May 3, 2019
Widespread ethnic/racial discrimination, high poverty rates, and an historic decline in social mobility in the US contribute to systemic barriers for students seeking four-year degrees. Students who are Hispanic or Black, students with disabilities, LGBTQ+ students, non-native English speakers, or first-generation college students may feel like outsiders on campus, and this can ultimately increase the risk of not completing college. Students from low-income households face the extra challenges of balancing work and college or even homelessness and college. Consequently, Whites attain bachelor’s degrees at significantly higher rates than either Hispanics or Blacks. Students from more educated and more affluent households are 2.5 times more likely to attain bachelor’s degrees than first-generation college students from low-income households.
While Instructors have little agency over larger, systemic threats, they can disrupt inequity at the classroom-level. They can deliver inclusive instruction that: incorporates inquiry-based, group learning; nurtures positive academic mindsets; layers in college and career skills in ways that dignify students; and fosters a community of learners. These strategies create classroom environments where students from all backgrounds are motivated to take risks, make mistakes, share their unique approaches and perspectives, and develop their own identities as powerful life-long learners. This asset-based instructional approach can help to make the world a more just and compassionate place, one classroom at a time.
Below are three classroom-level strategies for instructors seeking to disrupt systemic inequity in order to equalize the playing field for students historically underrepresented among those with four-year degrees.
I.Develop a Community of Learners
“The greatest act of social justice an instructor can commit is to create safe learning environments where students from all backgrounds and identities can actualize their full potential as powerful learners” (Darling, 2019). Taking steps to create a community of learners on the first day of class will help build such an environment. Tip: Cultivate strategies to memorize and correctly pronounce every student’s name by the first day or first week of class to foster a community of learners.
II.Facilitate inquiry based, group learning
“Good instruction provides the container in which students can freely explore, experiment, improvise, take risks, make mistakes, and co-construct new knowledge. That is the sweet spot to create; structure that fosters freedom of expression” (Darling, 2019). Inquiry-based, group learning—framed with a growth mindset and equity lens—invites all students to build on their prior knowledge to co-construct understanding with their peers. Jerry Miller, Senior Dean of Career and Technical Education at the Santa Rosa Junior College, says, “Nowadays employers have employees work in teams. Employers tell me, ‘Send me the C student who can work with others in a group as opposed to the A student who can only work in a silo.” Tip: Launch your first class by asking students to share out what they like and do not like when working in groups. Scribe these ideas and incorporate them into the norms for doing group work.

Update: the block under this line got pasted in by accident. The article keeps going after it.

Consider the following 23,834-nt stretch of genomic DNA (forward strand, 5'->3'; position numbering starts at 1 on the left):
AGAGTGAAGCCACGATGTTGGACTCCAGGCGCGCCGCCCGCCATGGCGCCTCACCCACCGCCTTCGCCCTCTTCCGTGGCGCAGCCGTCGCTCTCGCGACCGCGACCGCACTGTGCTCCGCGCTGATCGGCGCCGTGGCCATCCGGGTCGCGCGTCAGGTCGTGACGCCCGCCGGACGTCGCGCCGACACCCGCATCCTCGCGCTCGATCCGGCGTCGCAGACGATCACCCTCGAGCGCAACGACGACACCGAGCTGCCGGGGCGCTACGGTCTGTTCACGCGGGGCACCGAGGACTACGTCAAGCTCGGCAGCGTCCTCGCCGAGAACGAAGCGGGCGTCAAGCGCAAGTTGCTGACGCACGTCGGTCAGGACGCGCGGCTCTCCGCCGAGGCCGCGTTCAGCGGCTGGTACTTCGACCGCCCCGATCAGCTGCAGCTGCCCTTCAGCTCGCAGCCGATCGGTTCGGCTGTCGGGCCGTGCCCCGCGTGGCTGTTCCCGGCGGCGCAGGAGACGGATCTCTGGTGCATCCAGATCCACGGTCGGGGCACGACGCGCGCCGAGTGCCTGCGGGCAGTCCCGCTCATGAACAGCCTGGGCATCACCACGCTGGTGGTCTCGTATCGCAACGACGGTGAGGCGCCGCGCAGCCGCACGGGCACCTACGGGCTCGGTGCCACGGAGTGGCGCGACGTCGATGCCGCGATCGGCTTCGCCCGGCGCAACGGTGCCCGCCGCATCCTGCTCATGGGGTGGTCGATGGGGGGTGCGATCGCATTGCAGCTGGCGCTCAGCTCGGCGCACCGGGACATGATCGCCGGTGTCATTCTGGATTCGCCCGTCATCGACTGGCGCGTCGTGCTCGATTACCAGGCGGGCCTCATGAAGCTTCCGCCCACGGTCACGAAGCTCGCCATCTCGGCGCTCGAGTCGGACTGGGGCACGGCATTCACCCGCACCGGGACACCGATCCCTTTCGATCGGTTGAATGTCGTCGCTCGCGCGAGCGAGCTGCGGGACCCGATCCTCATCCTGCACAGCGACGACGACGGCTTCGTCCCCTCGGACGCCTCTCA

III. Layer College and Career Skills into instruction
Teaching college skills is an equity issue. Every student deserves equal access to instruction of the content. If some students are denied access because they lack specific skills, then that is unfair. Explicitly teaching college and career skills can break down barriers for these students and ultimately improve their chances of attaining 4-year degrees. Examples of college skills are knowing how to: study for tests; decipher assignment directions; take notes; strategically read; use academic language; write an essay exam; and communicate with a professor. Teaching college skills is not watering down the curriculum. Students who are academically underprepared do twice the work as academically prepared students during a course, because they are mastering college skills while simultaneously mastering the course content. Instructors who spiral in college skills do twice the work too. To make instruction equitable, instructors need to layer in college skills in ways that leave students with their dignity intact. Tip: I tell students, “In regular life, I swear quite a bit. However, that language is not appropriate for a professional academic environment, so I code-shift and do not use that language here in the classroom” (Darling, 2019). This helps students understand that there is nothing inherently wrong with their own vernacular and that appropriate language is contextual.
In conclusion, systemic inequity is a more pervasive and pernicious threat to access to higher education than celebrity admission scams. Instructors can disrupt systemic inequity at the classroom level by implementing inclusive, inquiry-based instruction that layers in college skills in ways that dignify students’ lived experiences. An instructor should breathe life into their students’ big dreams. This includes students of color, first-generation college students, and other students who are underrepresented among those who have four-year degrees.
Dr. Felicia Darling is author of Teachin’ It! Breakout Moves that Break Down Barriers for Community College Students to be published by Teachers College Press, June 28, 2019.